To what you said though, don't force anything – like holding out until your next meal time. Eat when you feel genuinely hungry. I don't do conventional mealtimes. And I don't "snack" per se. But it's because I rarely feel the urge to snack between my meals. But when I'm hungry, I eat. And when I eat, it's usually a full meal until I'm satisfied. But I have nothing against snacking. I just rarely feel the need to personally :-)
My other comments that went poof were better, I promise lol! Wish I woulda saved them. That's what happens when you let your guard down. Blogger has been behaving so well (for me) lately. But it got me lol!
AS–thanks for your thoughts. Sorry about your disappearing comments: frustrating when that happens, and I don't know how to guard against it.
I like your distinction between needing to snack and just eating when inclined to do so. It sounds like you've come to a really balanced place.
Come on guys, nobody who has been around the fitness industry for long would deny this. The most common advice given to people who are looking to get in shape is to eat small frequent meals.' go to any gym or nutritionist and ask them and they will almost always give this advice. I didnt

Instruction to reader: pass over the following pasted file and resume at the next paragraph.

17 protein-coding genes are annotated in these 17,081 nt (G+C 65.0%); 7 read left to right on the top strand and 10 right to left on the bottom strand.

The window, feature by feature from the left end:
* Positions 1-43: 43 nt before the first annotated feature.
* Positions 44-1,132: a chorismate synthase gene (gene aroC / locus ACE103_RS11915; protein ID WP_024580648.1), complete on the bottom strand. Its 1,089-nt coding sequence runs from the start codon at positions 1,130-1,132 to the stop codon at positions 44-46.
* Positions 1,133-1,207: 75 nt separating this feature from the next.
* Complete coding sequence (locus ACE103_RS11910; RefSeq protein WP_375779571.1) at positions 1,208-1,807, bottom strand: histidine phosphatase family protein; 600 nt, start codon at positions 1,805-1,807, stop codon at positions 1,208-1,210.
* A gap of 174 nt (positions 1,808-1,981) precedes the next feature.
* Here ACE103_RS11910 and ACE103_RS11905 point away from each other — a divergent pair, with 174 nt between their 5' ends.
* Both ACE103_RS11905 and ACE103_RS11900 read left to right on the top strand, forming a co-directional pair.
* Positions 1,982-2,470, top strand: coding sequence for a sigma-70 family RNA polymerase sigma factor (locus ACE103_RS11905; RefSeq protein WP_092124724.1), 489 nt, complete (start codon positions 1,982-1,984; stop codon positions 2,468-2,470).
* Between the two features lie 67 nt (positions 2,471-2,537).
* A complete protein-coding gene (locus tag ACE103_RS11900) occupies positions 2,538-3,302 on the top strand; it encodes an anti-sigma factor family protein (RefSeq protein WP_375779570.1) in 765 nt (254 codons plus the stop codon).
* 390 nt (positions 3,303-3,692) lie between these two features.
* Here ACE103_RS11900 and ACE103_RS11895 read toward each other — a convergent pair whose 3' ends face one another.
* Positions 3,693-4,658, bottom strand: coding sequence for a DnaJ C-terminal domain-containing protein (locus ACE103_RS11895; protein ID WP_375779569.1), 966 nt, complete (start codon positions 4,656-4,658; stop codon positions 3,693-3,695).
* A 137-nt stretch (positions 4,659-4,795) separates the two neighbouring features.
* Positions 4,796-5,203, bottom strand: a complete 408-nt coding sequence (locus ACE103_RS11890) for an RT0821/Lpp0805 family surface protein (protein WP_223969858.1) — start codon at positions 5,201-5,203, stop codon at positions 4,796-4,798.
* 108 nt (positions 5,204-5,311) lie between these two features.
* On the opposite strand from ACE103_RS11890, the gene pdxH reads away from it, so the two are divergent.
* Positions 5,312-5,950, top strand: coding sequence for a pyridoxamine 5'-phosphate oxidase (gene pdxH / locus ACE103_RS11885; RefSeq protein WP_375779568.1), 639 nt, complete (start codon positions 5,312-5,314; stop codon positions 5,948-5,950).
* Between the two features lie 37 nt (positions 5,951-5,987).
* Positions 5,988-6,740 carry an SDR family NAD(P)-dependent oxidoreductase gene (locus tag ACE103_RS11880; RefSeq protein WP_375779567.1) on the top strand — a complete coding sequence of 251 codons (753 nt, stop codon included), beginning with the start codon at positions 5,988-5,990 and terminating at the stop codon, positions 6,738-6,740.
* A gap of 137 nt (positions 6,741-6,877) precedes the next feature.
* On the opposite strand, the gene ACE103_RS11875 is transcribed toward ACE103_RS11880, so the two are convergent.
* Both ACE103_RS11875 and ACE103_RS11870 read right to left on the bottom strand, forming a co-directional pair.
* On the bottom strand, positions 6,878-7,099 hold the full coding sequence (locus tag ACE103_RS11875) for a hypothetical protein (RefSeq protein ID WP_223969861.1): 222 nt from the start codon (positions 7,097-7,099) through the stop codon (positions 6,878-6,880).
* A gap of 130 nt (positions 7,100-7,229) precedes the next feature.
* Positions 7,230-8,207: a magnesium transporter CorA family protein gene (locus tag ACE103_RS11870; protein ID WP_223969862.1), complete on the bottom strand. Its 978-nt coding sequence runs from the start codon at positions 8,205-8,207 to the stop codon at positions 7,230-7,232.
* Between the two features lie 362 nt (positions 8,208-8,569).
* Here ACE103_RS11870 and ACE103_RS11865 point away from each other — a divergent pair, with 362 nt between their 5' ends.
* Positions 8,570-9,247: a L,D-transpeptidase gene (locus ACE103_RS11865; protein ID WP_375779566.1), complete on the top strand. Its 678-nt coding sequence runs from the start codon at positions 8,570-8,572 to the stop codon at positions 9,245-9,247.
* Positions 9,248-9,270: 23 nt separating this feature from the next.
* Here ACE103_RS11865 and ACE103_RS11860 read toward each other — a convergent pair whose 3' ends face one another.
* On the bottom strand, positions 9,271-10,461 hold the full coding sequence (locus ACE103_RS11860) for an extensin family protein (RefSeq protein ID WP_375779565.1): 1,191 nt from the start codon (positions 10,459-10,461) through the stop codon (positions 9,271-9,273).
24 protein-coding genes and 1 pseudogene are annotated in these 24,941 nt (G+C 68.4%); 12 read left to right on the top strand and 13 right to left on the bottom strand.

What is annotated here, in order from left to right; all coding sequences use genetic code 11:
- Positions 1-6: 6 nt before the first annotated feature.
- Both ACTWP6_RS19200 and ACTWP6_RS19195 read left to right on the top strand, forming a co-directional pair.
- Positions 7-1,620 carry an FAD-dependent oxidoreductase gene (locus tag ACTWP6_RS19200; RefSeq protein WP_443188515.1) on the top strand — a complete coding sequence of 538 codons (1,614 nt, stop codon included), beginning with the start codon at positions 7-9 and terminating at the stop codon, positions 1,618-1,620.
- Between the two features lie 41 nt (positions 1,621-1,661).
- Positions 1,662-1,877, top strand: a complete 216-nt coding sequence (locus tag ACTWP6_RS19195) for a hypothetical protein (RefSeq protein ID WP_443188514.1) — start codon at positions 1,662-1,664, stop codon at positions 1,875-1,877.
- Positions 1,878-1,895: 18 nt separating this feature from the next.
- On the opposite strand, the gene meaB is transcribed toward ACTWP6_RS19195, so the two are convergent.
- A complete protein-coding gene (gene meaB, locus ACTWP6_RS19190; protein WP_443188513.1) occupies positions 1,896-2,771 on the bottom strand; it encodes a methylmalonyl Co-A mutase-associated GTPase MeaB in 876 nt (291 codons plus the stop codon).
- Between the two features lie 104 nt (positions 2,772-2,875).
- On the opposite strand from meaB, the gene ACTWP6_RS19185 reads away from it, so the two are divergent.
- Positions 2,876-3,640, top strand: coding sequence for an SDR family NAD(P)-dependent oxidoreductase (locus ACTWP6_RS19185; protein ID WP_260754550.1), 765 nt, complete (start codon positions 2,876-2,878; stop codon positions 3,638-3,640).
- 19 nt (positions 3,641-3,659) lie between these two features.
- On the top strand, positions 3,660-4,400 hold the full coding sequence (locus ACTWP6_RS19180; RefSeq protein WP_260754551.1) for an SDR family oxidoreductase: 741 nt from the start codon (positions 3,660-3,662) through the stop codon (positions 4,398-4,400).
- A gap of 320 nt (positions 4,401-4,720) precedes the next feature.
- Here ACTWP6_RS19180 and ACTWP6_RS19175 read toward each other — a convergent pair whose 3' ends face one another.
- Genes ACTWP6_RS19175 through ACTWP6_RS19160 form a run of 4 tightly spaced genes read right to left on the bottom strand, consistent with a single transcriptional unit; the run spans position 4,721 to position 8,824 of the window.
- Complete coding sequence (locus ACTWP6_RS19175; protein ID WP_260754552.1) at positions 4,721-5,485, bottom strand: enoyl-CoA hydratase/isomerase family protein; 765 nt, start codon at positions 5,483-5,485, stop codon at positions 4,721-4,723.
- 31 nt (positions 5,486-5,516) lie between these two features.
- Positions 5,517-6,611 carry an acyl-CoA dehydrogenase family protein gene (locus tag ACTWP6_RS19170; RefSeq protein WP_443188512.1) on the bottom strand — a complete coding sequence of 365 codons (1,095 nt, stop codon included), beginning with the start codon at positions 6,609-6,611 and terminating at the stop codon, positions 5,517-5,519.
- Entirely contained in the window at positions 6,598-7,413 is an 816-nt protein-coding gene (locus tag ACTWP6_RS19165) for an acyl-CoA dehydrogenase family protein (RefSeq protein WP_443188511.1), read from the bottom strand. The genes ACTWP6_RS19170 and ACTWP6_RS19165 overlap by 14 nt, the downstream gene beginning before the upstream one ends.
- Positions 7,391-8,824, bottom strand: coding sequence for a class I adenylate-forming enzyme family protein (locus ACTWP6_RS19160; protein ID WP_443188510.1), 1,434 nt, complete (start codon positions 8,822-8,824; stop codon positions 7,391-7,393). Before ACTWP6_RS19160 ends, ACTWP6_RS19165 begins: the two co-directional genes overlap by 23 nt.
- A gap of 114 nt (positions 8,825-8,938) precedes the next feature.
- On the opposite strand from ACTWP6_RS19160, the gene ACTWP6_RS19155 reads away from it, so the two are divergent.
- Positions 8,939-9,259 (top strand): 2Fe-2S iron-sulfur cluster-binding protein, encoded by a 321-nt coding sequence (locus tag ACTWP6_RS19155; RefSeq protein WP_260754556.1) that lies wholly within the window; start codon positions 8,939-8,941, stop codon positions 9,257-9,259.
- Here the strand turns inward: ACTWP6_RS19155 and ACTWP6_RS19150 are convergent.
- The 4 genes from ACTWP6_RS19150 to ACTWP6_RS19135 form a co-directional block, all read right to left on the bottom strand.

mean 99% to be taken literally, I just mean the vast majority, I thought this was obvious, but maybe not.
Why do you think all the bodybuilder and fit ess girls carry their coolers and cans of tuna with them everywhere they go?
Intermittent fasting is not new. I did the Warrior diet over ten years ago, when hoffmekler started the fad. I have discussed my experiences with it quite a bit on this blog. It is getting more popular with the low carb paleonstuff too.
I am talking about real physique transformations where you lose a lot of fat and gain lots of muscle. I'm not just talking
about what the average skinny/fat person eats. Average skinny people all over the world eat just 3'times a day. Pretty much all the physique athletes eat 6 times a day. This is common knowledge.
I doubt there is any major fat burning benefits to eatin more frequently. But, it controls appetite and prevents binging on junk.'this is probably the real reason it works for most. IF will work better for some, but nit most. It sucks for me personally and I did it for quite a long time.
Don't forget the sumo diet. Skip breakfast and eat 2
Meals a day when you are really hungry and ready to binge!
"I doubt there is any major fat burning benefits to eatin more frequently. But, it controls appetite and prevents binging on junk."
Trying to "control" appetite (and restricting calories) works AGAINST your body's natural processes — and thus CAUSES the urge to "binge" on junk = your body's rebellion.
I've seen *many* people consistently eliminate the second problem by ceasing doing the first.
Sorry AS, but if you want to make real changes you will need to be self disciplined.